Roland E. Coate, Sr. (1890-1958): Estates


Roland Eli Coate, Sr. (1890-1958) was born in Richmond, Indiana. After attending Earlham College for two years, he transferred to Cornell University where he completed his degree in architecture in 1914. Upon finishing school, Coate settled in New York and found work at the Trowbridge and Ackerman architectural firm. During WWI, Coate served as a 1 st Lieutenant with the American Expeditionary Forces.

In 1919, Coate moved to Los Angeles and joined Reginald Johnson and Gordon Kaufmann, in the architectural firm, Johnson, Kaufmann and Coate. While he was a junior partner in the firm, Coate helped to design St. Paul’s Episcopal Cathedral in downtown Los Angeles and All Saints Episcopal Church in Pasadena.

By 1925, the firm had disbanded and Coate opened his own office in Los Angeles and continued to design until his death in 1958. His first solo project was the All Saints Episcopal church in Beverly Hills. He went on to design many homes in the greater Pasadena area and in West Los Angeles. Coate was one of the early exponents of Monterey Revival, the style for which he is best known, though he also designed Colonial Revival and California ranch houses.


Roland Coate, architect


Roland Eli Coate, Sr. papers, Architecture and Design Collection. Art, Design & Architecture Museum; University of California, Santa Barbara.


circa 1916-1957


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Collection Items

Roland Coate: Fudger house (Los Angeles, Calif.)
This house was built for Eva J.K. Fudger, daughter of a citrus rancher and wife of a Toronto businessman. Fudger had been living across the street when she commissioned Coate to build this house with a view towards the adjacent Wilshire Country Club.…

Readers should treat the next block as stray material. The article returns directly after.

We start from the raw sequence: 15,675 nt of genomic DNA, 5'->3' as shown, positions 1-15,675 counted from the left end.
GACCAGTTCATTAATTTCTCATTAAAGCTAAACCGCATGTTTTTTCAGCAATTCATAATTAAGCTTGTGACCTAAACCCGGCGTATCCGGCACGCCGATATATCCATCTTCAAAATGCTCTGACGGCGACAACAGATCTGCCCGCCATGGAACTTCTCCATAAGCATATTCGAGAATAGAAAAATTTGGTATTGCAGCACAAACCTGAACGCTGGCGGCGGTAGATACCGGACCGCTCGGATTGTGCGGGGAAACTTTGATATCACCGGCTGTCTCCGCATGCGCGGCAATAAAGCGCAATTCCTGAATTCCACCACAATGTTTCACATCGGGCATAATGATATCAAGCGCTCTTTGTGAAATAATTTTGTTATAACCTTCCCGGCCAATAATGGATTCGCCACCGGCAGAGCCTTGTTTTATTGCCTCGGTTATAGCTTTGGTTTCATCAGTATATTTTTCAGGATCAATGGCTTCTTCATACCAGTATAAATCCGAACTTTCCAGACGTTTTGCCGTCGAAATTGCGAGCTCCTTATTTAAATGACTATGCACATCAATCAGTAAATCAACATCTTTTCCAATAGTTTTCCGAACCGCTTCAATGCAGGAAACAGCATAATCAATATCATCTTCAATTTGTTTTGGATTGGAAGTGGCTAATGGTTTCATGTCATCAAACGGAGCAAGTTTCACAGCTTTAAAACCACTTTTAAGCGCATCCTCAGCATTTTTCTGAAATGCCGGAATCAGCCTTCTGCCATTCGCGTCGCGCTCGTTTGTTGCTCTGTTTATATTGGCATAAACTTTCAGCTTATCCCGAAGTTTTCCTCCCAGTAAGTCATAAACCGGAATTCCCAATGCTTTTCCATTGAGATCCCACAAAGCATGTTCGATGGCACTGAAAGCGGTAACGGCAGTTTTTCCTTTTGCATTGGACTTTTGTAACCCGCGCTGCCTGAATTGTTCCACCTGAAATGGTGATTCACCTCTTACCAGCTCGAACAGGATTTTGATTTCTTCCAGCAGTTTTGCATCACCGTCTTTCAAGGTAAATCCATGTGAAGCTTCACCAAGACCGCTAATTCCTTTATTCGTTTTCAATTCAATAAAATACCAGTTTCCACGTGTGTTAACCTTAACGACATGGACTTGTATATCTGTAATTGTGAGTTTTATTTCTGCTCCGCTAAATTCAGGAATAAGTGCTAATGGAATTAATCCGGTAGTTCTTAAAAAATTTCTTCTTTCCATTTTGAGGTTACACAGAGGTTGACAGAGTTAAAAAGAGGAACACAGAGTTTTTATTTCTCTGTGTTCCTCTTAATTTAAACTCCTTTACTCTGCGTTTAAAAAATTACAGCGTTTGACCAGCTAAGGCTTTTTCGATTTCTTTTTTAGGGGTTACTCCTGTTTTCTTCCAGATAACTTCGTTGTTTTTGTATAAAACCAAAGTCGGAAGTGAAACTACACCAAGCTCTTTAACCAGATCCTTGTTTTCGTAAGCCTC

Roland Coate: Bryner house (Pasadena, Calif.)
This house is a departure from Coate's Spanish and Monterey Revival style. Built for industrialist Ira L. Bryner and his wife Margaret, the house was sited on an irregular hillside lot and bore the hallmarks of a Georgian Revival, with some Colonial…

Roland Coate: Bixby house (Pasadena, Calif.)
This house, an interpretation of a Monterey style house, was one of Coate's earliest commissions as a solo architect, after the dissolution of the Johnson, Kaufmann, and Coate partnership. Stafford W. Bixby was a descendant of early California…

Roland Coate: Cowlishaw ranch house (Nogales, Ariz.)
The owners of a successful furniture business, Frank and Ruth Wilmot Cowlishaw commissioned Coate to design a large ranch house and stables for their 640 acre working ranch in Arizona. The house was L shaped and centered around a pool in the back of…

Roland Coate: Barber house (Pasadena, Calif.)
The John E. Barber house is an early example of Coate's Monterey Revival style-- a second story balcony, center hall, with the majority of rooms opening onto outside space. Grayson C. and John Edwin Barber were a well-to-do and prominent Pasadena…

Roland Coate: Norcross house (Bel Air, Calif.)
This large house, on a prominent hill overlooking the Bel Air Country Club was commissioned by petroleum executive David C. and Irene Norcross. The house features many Monterey Revival influences, as well as some intricate ironwork on a double-height…

Roland Coate: Selznick house (Beverly Hills, Calif.)
Irene Mayer and David C. Selznick, a well-known movie producer, commissioned this house from Coate at the height of the great depression. The house was a Georgian Revival on a large lot in the center of Beverly Hills, surrounded by other movie…

Roland Coate: Stern house (Holmby Hills, Calif.)
Real estate investor Jacob Stern commissioned this house from Coate in 1928. The over 9000 square foot estate was designed in the Mediterranean Revival style, on a 2.2 acre parcel of land. The 30 room mansion was sited on the crown of a hill,…

Roland Coate: Heath house (San Marino, Calif.)